You will need to change the default formula
You also need to change the values in the robot presentation. For this, click on the robot presentation, select “scale is defined explicitly” in the “position and size” section of the properties and use the same scale you used in the additional scale value of the robot icon for all 3 scales: scale X, scale Y and scale Z.
Move By Robot Process Block
This is the block you use in order to make the robotic arm operational. You can connect it to any process flow to move normal agents or material items if you are using the material handling library.
Here you can define the height of the agent in order for the robotic arm plug to position itself exactly on the top of the agent. Of course your agent height should be equal to your animation height, otherwise this will not show a correct 3D animation. This value can be fixed for all agents, or it can be dynamic using your agent height parameters if you have created one.
If you have for instance an agent of type Box that has a parameter or variable called height, you would need to do the following:
From the move by robot block perspective, all agents are of type “Agent” so you need to make the transformation from agent to box in order to be able to use the agent’s properties.
This block has an embedded queue. This works just as any other block such as a seize, a service, etc. This queue is used to determine what agents can be picked and taken into consideration for priorities.
Has Loading/Unloading Time
You can define if you want the robotic arm to spend some time loading and unloading an object. This is associated to some actions such as “on loading started” and “on loading finished” that are shown if you want to use loading time.
Here you define the robot object that will be used as a resource to move agents with this process block. You can only choose 1 robot.
This defines from the robot perspective, the priority of the process block with respect to others. If you have 1 robot and 3 move by robot process blocks, the robot will choose to move first the objects in the move by robot process with the highest priority. If all the priorities are the same, it will use FIFO. Note that you cannot choose the priority of agents, the priorities are related only to the process blocks.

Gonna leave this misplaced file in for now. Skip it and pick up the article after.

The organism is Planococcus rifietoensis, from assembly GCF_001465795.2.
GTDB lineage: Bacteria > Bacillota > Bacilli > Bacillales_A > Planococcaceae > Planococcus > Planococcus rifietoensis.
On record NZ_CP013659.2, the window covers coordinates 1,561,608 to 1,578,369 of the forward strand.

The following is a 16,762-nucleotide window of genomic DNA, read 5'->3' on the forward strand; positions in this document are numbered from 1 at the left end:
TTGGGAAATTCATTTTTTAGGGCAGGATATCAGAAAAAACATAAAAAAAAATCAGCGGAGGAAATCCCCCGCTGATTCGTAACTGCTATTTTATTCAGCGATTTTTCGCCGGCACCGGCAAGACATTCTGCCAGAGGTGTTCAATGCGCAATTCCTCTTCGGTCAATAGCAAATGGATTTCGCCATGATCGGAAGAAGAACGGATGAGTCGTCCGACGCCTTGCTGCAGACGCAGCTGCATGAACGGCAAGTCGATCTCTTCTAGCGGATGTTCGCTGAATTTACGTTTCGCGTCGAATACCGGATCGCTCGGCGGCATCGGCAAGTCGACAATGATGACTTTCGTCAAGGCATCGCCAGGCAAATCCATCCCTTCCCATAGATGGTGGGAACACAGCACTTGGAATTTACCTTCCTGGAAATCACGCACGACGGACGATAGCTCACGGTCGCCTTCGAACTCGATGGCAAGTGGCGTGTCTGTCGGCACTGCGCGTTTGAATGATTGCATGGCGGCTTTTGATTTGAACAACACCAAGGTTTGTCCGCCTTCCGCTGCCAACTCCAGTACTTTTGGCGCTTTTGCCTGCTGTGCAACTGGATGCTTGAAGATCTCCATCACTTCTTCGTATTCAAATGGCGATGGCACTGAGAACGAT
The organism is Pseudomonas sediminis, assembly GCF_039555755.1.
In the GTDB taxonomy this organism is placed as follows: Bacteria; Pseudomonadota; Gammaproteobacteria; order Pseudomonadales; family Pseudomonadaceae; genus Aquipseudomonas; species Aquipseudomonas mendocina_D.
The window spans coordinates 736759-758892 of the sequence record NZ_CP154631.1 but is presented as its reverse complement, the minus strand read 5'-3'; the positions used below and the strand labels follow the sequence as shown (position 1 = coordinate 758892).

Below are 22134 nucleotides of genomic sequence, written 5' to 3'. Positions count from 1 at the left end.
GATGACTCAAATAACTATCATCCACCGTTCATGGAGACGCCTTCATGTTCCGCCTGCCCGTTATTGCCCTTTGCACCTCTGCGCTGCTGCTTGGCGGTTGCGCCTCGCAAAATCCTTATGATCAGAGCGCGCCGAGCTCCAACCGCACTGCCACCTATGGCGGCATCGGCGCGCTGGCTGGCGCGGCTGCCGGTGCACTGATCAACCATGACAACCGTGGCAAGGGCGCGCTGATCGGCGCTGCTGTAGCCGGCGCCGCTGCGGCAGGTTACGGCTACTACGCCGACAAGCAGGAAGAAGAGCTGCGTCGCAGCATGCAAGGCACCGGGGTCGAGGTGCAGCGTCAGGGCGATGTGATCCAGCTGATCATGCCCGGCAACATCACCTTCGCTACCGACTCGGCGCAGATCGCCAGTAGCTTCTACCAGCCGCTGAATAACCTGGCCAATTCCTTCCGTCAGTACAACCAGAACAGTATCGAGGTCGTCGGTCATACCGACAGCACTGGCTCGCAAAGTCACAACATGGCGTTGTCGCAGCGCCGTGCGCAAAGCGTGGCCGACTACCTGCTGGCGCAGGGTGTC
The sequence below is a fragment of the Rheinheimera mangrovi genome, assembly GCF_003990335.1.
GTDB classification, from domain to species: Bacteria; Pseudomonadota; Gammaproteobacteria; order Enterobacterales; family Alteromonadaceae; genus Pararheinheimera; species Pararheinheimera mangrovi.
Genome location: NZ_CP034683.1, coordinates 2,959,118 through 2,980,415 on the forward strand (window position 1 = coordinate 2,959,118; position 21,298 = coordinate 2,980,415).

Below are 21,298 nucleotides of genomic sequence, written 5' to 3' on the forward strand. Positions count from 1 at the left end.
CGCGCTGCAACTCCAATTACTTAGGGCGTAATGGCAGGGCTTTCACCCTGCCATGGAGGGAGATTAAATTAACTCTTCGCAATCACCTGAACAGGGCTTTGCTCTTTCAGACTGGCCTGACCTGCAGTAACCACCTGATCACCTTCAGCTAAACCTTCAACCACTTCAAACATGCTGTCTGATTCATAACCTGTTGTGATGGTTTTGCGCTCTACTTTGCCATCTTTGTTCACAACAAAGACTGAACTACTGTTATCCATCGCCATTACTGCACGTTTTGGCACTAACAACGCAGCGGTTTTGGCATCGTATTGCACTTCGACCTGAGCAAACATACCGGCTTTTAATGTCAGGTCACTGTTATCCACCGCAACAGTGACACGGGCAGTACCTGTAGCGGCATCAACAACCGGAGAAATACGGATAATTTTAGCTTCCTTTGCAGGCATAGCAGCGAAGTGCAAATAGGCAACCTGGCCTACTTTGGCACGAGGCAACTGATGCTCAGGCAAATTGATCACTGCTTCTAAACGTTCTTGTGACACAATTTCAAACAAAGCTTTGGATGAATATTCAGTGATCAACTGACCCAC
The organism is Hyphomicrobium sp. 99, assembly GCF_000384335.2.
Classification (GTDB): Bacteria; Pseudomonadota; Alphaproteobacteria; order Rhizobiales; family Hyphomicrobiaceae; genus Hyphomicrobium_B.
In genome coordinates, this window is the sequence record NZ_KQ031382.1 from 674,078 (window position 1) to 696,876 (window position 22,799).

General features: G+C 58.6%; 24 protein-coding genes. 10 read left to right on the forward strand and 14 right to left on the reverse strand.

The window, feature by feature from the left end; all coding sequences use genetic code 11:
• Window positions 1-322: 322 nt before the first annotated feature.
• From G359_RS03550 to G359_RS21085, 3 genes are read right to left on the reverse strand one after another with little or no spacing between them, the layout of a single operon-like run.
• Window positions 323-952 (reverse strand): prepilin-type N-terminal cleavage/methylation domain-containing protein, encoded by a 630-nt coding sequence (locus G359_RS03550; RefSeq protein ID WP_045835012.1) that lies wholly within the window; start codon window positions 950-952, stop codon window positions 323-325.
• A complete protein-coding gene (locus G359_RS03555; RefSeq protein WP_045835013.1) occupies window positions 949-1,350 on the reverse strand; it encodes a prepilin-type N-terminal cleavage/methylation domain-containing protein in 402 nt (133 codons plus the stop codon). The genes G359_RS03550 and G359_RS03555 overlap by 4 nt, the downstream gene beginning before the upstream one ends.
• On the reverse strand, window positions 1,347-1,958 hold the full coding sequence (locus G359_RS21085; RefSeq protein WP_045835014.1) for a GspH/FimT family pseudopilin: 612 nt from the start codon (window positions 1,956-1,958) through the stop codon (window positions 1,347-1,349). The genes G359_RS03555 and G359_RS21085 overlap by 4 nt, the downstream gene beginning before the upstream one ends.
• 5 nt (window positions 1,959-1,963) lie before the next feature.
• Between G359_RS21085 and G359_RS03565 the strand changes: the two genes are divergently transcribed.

The destination has to be defined by x,y,z coordinates (in pixels), and this is the only way you can define a destination for any object.
Actions – On Enter
You can use this as any other process block, with the difference that you have to specify your agent type, for instance if you have a box agent moving through this block, instead of agent.counter++; you would do:
In this section you can define if the robot stays where it is, or if it goes back to the initial angles.
I don’t understand the initial rotation angles?
For all initial rotation angles, zero means no flexion of the joint. So, if all joints are set to zero, the robotic arm will be pointing to the sky. Just try them out and discover by yourself how this works.
I’m getting weird movements with the robot
Make sure you are using the recommended initial angles ranges (see above). Also consider changing the time step when increasing the joints rotation speed in order to have the required precision.
I need help, I can’t figure out how to use this.
Read the documentation carefully. If you want help, we will charge you the hourly rate that you can see at https://www.noorjax.com/ when you scroll down, with a minimum of 1 hour paid in advance. Send us a message if you want help, but do not ask for free help.
Can I use this commercially?
Yes. If you make millions using this robotic arm, and you feel bad about it, send us a message and you can pay us what you feel is right or just use this link https://www.paypal.com/donate/?hosted_button_id=GW77FD5WVVAR8. Contact us before payment if you need an invoice. If you don’t want to pay, then don’t pay. But make sure you help other people in need in the future.
Can I use this Academically?
Make sure to put somewhere in your study that you got our help (acknowledgements are nice). Send us your final research and we will post it somewhere. If you want, you can donate by just paypaling us using this link: https://www.paypal.com/donate/?hosted_button_id=GW77FD5WVVAR8.
The robot is crushing with the objects around it. How can I solve this?
The robot doesn’t have collision detection so you can’t.
I need a new feature
Contact us for a quote.
I want to remove the Noorjax logo from the robotic arm
This cannot be done for free. Contact us for a quote.
Your library doesn’t work in the cloud
Operationally, it does, but the 3D visualization doesn’t work properly. This is a bug in the AnyLogic cloud, and will be fixed in February or March 2024. We could give you a version that works in the cloud, but this cannot be done using the library, and we would have to give you the original AnyLogic project. We could, but this will not be for free.
The 3D quality could be better
We can actually give you a version with really high quality graphics, but this come at a cost. It takes time for AnyLogic to render the 3D object, so the public version has a bit less quality in order to avoid people complaining about that. We think it’s less likely for people to complain about not perfect quality over rendering time.
When I drag and drop the robot object, the images of the robot don’t show, instead I see weird shapes
You have to use AnyLogic 8.8.5 or later versions for this library to work. If this happens, it means you are using an older version of AnyLogic.
I don’t like your robotic arm
Make one yourself then… it’s not that hard 🙂